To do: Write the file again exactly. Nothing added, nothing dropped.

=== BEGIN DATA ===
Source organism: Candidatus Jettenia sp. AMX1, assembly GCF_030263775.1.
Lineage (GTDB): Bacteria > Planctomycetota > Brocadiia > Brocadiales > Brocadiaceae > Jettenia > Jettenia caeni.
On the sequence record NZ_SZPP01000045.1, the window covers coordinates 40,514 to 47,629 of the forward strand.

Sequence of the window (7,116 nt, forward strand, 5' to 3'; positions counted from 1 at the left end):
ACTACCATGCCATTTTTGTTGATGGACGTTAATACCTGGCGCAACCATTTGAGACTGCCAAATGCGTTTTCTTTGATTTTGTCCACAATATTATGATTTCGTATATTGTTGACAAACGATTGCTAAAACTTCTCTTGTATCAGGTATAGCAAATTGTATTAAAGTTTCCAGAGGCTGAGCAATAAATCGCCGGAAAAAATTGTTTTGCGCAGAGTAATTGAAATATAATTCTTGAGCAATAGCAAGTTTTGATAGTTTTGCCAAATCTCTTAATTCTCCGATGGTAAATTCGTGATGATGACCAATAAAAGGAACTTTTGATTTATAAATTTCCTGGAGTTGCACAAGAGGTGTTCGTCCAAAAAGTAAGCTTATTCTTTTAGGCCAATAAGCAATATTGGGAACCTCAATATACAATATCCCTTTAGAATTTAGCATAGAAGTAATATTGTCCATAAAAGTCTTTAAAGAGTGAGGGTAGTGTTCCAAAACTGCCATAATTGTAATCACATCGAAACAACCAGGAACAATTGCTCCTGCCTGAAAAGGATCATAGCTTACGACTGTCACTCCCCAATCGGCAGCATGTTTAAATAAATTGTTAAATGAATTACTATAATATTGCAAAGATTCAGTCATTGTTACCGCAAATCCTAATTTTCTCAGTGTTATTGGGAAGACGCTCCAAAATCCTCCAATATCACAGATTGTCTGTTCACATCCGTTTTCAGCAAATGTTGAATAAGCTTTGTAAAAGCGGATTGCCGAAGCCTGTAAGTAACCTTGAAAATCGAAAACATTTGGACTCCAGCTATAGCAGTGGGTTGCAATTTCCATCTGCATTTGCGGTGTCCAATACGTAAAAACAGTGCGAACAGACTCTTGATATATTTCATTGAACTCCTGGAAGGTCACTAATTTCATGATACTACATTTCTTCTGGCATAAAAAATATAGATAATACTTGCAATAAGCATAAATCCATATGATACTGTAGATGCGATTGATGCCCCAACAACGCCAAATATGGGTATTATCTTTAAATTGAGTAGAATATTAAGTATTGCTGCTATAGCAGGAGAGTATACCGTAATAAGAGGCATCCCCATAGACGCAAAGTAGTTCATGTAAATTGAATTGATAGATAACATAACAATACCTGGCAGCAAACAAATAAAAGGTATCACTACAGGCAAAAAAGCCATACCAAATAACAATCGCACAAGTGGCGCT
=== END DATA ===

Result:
Source organism: Candidatus Jettenia sp. AMX1, assembly GCF_030263775.1.
Lineage (GTDB): Bacteria > Planctomycetota > Brocadiia > Brocadiales > Brocadiaceae > Jettenia > Jettenia caeni.
On the sequence record NZ_SZPP01000045.1, the window covers coordinates 40,514 to 47,629 of the forward strand.

Sequence of the window (7,116 nt, forward strand, 5' to 3'; positions counted from 1 at the left end):
ACTACCATGCCATTTTTGTTGATGGACGTTAATACCTGGCGCAACCATTTGAGACTGCCAAATGCGTTTTCTTTGATTTTGTCCACAATATTATGATTTCGTATATTGTTGACAAACGATTGCTAAAACTTCTCTTGTATCAGGTATAGCAAATTGTATTAAAGTTTCCAGAGGCTGAGCAATAAATCGCCGGAAAAAATTGTTTTGCGCAGAGTAATTGAAATATAATTCTTGAGCAATAGCAAGTTTTGATAGTTTTGCCAAATCTCTTAATTCTCCGATGGTAAATTCGTGATGATGACCAATAAAAGGAACTTTTGATTTATAAATTTCCTGGAGTTGCACAAGAGGTGTTCGTCCAAAAAGTAAGCTTATTCTTTTAGGCCAATAAGCAATATTGGGAACCTCAATATACAATATCCCTTTAGAATTTAGCATAGAAGTAATATTGTCCATAAAAGTCTTTAAAGAGTGAGGGTAGTGTTCCAAAACTGCCATAATTGTAATCACATCGAAACAACCAGGAACAATTGCTCCTGCCTGAAAAGGATCATAGCTTACGACTGTCACTCCCCAATCGGCAGCATGTTTAAATAAATTGTTAAATGAATTACTATAATATTGCAAAGATTCAGTCATTGTTACCGCAAATCCTAATTTTCTCAGTGTTATTGGGAAGACGCTCCAAAATCCTCCAATATCACAGATTGTCTGTTCACATCCGTTTTCAGCAAATGTTGAATAAGCTTTGTAAAAGCGGATTGCCGAAGCCTGTAAGTAACCTTGAAAATCGAAAACATTTGGACTCCAGCTATAGCAGTGGGTTGCAATTTCCATCTGCATTTGCGGTGTCCAATACGTAAAAACAGTGCGAACAGACTCTTGATATATTTCATTGAACTCCTGGAAGGTCACTAATTTCATGATACTACATTTCTTCTGGCATAAAAAATATAGATAATACTTGCAATAAGCATAAATCCATATGATACTGTAGATGCGATTGATGCCCCAACAACGCCAAATATGGGTATTATCTTTAAATTGAGTAGAATATTAAGTATTGCTGCTATAGCAGGAGAGTATACCGTAATAAGAGGCATCCCCATAGACGCAAAGTAGTTCATGTAAATTGAATTGATAGATAACATAACAATACCTGGCAGCAAACAAATAAAAGGTATCACTACAGGCAAAAAAGCCATACCAAATAACAATCGCACAAGTGGCGCT